Look up in a certain Aurora neighborhood and you might notice a thin, clear wire running atop streetlights and telephone poles. Dayleen Thompson, who lives in the area, wondered what it was, so she submitted her question to Colorado Wonders.
The answer: The line is the Aurora eruv. The monofilament zigs back and forth across streets and makes three hard turns at major intersections, about a square mile that runs from Mississippi, south on Peoria, west on Iliff and then north on Havana. Then connects back to where it started: a synagogue, the Ohr Avner Community Center of Colorado in Aurora.
Leo Rafailov is a member of the synagogue. It's his job to maintain the line.
"Basically I just drive around — make sure the wire's up there," he said. "I took this upon myself, because after all I know how people feel when they have no eruv."
Catch that? An eruv. It’s a way to navigate around the strict rules for Shabbat, the Jewish sabbath. One rule forbids anyone from carrying something from a private home into public space. Which creates problems.
"Let's say I want to go out from my house to the synagogue and I want to take my kids with me and I have a newborn child. This newborn child, I have to carry," Rafailov said. And under a strict reading of Jewish law, that's not allowed. Newborns would have to stay home on Saturdays.
"Then my wife would be home all day — all day — and just be sitting there. It sucks."
There is an exception to this rule. Jewish scholars say any space enclosed by walls counts as a private domain. That's great for Orthodox Jews living in walled cities like Jerusalem. But stone enclosures aren't really an option in Aurora.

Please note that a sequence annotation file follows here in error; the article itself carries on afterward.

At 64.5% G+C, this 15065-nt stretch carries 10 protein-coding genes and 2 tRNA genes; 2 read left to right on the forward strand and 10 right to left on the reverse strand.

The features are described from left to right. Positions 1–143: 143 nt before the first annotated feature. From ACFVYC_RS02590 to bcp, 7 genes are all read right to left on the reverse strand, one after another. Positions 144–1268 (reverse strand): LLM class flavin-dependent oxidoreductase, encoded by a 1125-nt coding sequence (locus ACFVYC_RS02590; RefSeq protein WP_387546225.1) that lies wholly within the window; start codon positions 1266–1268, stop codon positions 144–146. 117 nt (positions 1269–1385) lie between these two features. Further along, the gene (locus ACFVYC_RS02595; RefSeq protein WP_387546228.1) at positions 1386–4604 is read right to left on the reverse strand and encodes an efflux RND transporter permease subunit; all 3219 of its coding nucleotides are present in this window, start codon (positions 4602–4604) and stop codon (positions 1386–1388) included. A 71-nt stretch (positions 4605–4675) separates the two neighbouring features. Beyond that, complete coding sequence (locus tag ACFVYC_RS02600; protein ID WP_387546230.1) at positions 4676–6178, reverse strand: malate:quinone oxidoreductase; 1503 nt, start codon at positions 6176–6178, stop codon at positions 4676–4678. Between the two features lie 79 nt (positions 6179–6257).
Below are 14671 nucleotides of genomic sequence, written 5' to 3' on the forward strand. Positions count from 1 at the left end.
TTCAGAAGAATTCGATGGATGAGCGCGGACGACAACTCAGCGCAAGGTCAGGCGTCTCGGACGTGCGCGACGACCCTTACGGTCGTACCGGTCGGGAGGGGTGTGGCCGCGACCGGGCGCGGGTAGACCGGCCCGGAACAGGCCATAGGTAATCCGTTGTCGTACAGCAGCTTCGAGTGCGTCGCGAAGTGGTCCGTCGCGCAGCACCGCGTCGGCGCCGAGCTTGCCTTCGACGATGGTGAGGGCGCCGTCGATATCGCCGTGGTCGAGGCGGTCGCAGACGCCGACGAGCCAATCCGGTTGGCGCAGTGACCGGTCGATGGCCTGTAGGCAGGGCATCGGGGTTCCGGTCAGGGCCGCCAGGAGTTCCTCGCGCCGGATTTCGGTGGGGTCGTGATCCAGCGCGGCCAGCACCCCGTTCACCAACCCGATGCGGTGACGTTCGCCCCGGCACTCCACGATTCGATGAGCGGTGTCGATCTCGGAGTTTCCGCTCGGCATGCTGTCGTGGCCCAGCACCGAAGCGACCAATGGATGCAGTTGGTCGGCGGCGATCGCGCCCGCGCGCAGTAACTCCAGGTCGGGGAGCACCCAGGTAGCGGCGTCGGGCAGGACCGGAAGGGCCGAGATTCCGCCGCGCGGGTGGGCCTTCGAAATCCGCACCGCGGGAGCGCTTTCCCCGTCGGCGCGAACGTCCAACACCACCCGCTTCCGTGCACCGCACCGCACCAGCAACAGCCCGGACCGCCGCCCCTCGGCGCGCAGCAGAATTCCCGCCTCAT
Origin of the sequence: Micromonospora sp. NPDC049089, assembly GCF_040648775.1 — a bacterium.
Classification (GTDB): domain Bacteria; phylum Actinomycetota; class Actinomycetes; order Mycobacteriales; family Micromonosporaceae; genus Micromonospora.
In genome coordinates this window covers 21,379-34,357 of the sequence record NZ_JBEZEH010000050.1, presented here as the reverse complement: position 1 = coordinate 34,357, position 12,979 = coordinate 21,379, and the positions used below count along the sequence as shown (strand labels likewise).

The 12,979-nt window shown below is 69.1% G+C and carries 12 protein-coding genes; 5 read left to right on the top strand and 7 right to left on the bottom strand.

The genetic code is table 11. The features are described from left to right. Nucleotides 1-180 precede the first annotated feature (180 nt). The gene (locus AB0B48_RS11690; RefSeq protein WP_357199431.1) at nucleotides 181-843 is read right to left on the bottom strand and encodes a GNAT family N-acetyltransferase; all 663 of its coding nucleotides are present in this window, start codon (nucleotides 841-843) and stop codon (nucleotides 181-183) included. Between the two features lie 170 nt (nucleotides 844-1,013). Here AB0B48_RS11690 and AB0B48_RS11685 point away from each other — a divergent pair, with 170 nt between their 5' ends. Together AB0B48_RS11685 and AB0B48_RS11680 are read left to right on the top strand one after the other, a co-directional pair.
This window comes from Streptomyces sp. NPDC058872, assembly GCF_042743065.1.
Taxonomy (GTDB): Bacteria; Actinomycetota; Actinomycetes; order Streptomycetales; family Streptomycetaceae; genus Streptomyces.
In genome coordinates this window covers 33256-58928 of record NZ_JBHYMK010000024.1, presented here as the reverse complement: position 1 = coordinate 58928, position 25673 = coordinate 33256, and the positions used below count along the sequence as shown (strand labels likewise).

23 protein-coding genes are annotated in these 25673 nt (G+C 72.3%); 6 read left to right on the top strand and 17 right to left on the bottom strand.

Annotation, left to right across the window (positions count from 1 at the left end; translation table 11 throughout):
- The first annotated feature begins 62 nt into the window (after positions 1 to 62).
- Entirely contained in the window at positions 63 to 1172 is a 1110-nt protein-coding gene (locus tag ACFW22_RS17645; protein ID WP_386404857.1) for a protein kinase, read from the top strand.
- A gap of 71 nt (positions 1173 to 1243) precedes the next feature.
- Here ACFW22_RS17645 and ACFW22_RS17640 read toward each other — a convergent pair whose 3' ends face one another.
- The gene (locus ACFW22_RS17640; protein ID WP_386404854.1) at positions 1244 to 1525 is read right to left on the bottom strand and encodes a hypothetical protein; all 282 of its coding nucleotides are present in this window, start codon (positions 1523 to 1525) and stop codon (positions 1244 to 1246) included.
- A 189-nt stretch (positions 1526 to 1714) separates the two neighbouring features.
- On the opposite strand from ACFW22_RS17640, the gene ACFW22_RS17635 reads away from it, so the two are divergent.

"So here, there's not many places they allow to build walls. So big rabbis, they allow to put wires on top and we consider those walls." The line transforms public space into private space, allowing people who live within the live to walk to Shabbat services or bring food to neighbors. But it only works if there isn't a break in the line.
The Aurora eruv is the fourth in Metro Denver. “Sometimes heavy snow brings the wire down. Sometimes there's car accidents," Rafailov said. When that happens, the community often rents a bucket truck and fixes the line themselves. It's a small effort compared to what it took to originally erect the line about two years ago. The synagogue had to get permission from the City of Aurora, the Colorado Department of Transportation and Xcel Energy which owns the street lights. There's even an eruv hotline, where you can call to make sure it's kosher to leave the home on Shabbat.
Rabbi David Araiev oversees the synagogue. He says that effort was well worth it. Dozens of orthodox families have moved to the neighborhood since the eruv went up, and they're not just moving in for religious reasons. There are three other eruvs in Metro Denver, but housing is just cheaper in Aurora.
"We give opportunity to woman, especially to woman, to come with stroller every Saturday. And it's a big help that people can enjoy and be a part of community prayer. It's very important," Aralev said.
There's a personal complication for Rabbi Araiev, though. He was assigned to the synagogue by Habbad, a Hassidic sect that has a stricter view of eruvs — he can’t carry anything from a private home to a public space.
“I'm not using by myself the eruv, because Habbad does not believe the eruv, so I'm always asking, ‘Can you carry my kids, you know, home?’”
While he doesn't personally use the eruv, he sees it as necessary.
“If you are not going to allow this here, people are not going to connect,” he said. You have to do something.”
In other words, the eruv line might not be the perfect religious solution. But it might be what it takes to tie a community together.
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